After the WWII,  US made a major commitment to natural gas as a source of energy. From a very small and local business (i.e. no long-distance pipe network), natural gas became a major energy source covering 25% of the US energy demand by the beginning of the 1970’ies. By that time, gas companies built an intricate network of pipes connecting high demand urban sprawls to remote gas fields. This economic and engineering development had not been matched by a similarly progressive policy, and the gas prices stayed highly regulated. As always, this means low prices to keep voters happy, but set arbitrarily and in a complex way. Politicians have generally shied away from the difficult task of convincing their voters to trade today’s low prices for a much larger but less clear multi-generational benefit. Economics suggests this is a disastrous choice that it discourages long-term investment, ultimately leading to supply constraints. As bad things come, such a bottleneck came in the exceptionally cold winter of ’76-77 and brought large scale industrial shut downs, closing of schools and major disruptions to other public services . Even the politicians found such a disaster hard to ignore and started the exceptionally difficult process of liberalising the prices, a process finalised with the Natural Gas Policy Act of 1978. Deregularisation brought predictability to a large and growing market, which in turn attracted the large, long-term investments required; gas supply never became a problem in the US, while overall reserves were fairly continuously augmented by new discoveries. Prices dropped and kept voters and businessmen alike content – there was even talk of a gas bubble at some point. The so-called bubble (oversupply) was, as it is in most cases, linked at least partially to the half-measures produced by the US legislators. Price deregulation did not mean full market liberalisation; politicians decided to ban the use of natural gas in the production of electricity as this was too valuable to just be burned away, so a growing economy resorted mainly to coal to satisfy its power needs, leaving natural gas mainly for domestic and industrial consumption. One can speculate on the long-term impact on the environment.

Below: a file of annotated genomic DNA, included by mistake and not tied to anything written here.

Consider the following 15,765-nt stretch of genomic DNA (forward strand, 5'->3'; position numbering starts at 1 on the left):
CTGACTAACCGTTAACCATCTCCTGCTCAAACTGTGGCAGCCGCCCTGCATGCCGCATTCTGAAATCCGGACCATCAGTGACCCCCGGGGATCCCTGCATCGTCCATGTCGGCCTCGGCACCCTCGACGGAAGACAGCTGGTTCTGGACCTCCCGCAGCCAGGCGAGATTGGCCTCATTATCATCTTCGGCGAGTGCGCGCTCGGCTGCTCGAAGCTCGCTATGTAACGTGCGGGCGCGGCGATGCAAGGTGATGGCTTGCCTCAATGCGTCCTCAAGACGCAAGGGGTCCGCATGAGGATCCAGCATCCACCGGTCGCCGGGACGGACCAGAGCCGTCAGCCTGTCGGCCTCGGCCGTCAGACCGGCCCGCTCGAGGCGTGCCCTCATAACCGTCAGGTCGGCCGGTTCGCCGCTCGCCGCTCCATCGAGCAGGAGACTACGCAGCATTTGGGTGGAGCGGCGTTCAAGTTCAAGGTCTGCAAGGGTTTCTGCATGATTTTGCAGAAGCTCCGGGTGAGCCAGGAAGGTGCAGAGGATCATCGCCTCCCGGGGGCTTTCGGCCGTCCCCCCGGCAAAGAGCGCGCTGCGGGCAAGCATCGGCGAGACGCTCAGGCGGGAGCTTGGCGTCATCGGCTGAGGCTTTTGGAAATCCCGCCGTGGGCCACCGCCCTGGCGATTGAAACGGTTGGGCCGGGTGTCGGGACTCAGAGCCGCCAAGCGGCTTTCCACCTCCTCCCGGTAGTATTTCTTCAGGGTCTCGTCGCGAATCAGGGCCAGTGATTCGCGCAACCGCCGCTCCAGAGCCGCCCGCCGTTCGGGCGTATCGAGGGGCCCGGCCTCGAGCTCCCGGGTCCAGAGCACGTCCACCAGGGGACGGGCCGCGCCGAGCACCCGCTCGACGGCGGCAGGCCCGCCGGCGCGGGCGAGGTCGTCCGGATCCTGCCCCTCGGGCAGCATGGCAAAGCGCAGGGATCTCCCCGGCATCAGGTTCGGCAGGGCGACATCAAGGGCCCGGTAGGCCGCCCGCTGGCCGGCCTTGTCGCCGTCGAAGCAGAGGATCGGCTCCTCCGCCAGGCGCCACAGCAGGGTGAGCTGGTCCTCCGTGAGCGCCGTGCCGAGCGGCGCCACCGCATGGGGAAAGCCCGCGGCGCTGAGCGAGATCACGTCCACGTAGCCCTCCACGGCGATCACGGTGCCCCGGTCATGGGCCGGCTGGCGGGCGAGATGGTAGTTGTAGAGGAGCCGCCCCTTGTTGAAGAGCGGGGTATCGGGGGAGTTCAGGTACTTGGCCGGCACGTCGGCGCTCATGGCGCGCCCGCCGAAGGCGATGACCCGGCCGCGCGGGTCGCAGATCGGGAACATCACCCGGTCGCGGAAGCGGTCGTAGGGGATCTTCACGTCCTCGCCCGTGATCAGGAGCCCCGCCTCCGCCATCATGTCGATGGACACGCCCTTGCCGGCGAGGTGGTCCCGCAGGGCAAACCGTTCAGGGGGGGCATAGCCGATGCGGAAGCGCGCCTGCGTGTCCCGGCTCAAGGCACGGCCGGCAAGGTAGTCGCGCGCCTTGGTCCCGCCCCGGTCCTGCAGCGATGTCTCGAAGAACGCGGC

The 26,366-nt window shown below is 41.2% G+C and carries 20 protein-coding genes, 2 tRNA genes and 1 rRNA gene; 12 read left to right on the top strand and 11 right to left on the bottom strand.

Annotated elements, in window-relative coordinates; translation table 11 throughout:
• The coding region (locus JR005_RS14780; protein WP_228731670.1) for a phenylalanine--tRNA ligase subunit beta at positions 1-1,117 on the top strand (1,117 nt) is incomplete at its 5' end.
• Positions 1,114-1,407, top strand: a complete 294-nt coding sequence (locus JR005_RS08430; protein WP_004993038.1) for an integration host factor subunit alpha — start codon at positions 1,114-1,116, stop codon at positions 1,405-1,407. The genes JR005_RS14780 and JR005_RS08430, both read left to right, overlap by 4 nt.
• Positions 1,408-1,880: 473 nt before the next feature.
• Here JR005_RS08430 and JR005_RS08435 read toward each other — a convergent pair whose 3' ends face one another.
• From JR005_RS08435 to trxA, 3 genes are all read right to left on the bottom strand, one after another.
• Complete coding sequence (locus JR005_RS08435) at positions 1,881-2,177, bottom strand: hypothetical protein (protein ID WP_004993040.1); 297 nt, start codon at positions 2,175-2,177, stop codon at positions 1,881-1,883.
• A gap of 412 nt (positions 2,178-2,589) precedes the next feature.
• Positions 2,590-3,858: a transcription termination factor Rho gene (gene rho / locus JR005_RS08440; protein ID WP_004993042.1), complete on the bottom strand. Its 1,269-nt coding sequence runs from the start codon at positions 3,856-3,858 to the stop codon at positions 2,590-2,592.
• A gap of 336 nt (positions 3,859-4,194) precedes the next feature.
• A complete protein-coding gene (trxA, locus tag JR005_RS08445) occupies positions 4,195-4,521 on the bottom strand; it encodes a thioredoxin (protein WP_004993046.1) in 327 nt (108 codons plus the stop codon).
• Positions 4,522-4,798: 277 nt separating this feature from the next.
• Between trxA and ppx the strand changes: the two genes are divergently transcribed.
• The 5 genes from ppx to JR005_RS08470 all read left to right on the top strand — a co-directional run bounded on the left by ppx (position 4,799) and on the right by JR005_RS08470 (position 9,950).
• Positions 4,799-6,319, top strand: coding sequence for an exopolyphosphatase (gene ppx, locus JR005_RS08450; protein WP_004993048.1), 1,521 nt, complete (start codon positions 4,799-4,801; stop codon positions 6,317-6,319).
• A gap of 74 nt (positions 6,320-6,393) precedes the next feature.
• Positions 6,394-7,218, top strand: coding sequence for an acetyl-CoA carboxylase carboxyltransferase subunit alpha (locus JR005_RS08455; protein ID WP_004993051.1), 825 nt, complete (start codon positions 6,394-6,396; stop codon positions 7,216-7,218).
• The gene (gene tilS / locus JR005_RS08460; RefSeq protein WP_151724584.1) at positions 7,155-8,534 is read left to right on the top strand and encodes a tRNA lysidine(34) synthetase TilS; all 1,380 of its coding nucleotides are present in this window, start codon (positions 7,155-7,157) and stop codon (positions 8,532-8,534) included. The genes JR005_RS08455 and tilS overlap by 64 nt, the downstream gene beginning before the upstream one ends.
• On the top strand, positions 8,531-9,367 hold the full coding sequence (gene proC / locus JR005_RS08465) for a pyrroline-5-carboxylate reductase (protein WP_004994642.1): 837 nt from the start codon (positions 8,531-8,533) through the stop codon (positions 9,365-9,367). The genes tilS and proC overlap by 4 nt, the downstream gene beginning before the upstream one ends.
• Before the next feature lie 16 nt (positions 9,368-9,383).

When this ban was removed in the 90ies to help sustain the booming economy of the Clinton era, gas prices increased rapidly but were soon tamed by alternative supplies, principally LNG, which Japan had been using for years to power its manufacturing-focus boom.  By 2000, the US energy market had two large alternative and complementary supply sources for the natural gas – multiple North American fields (plus the required pipelines) and multisource LNG supplies (Middle East, Trinidad). Shale gas becomes now the third, owing to very large, economically viable fields in North America. This is what energy security and a stable and predictable market really rely on – diversified supply sources.
As many other governments do, the Romanian one decided to ignore the lessons learned from past experiences of other countries and went on to make the same mistakes, mostly from incompetence and a natural desire to avoid political heat. Lucky to have domestic reserves of natural gas, the government decided to keep a tight grip on the prices for the domestically produced gas as well as on the other aspect of the markets – regulation, control, ownership of the national gas company (Romgaz), etc. Predictably, this determined a certain level of underinvestment resulting in decreasing natural gas reserves . As the domestic production is insufficient, there is a certain dependence of a single source of gas imports, Russia, for which Romania pays a high market price. In this case, what “market” really means is the result of some form of negotiation with the Gazprom mammoth, with no realistic alternative in short and medium term. Gas storage alternatives(large empty holes in the ground where gas can be pumped in during the summer and used to smooth the supply/ demand balance during the winter) have been feasible from an economic and technical standpoint, but these initiatives have suffered enormous delays.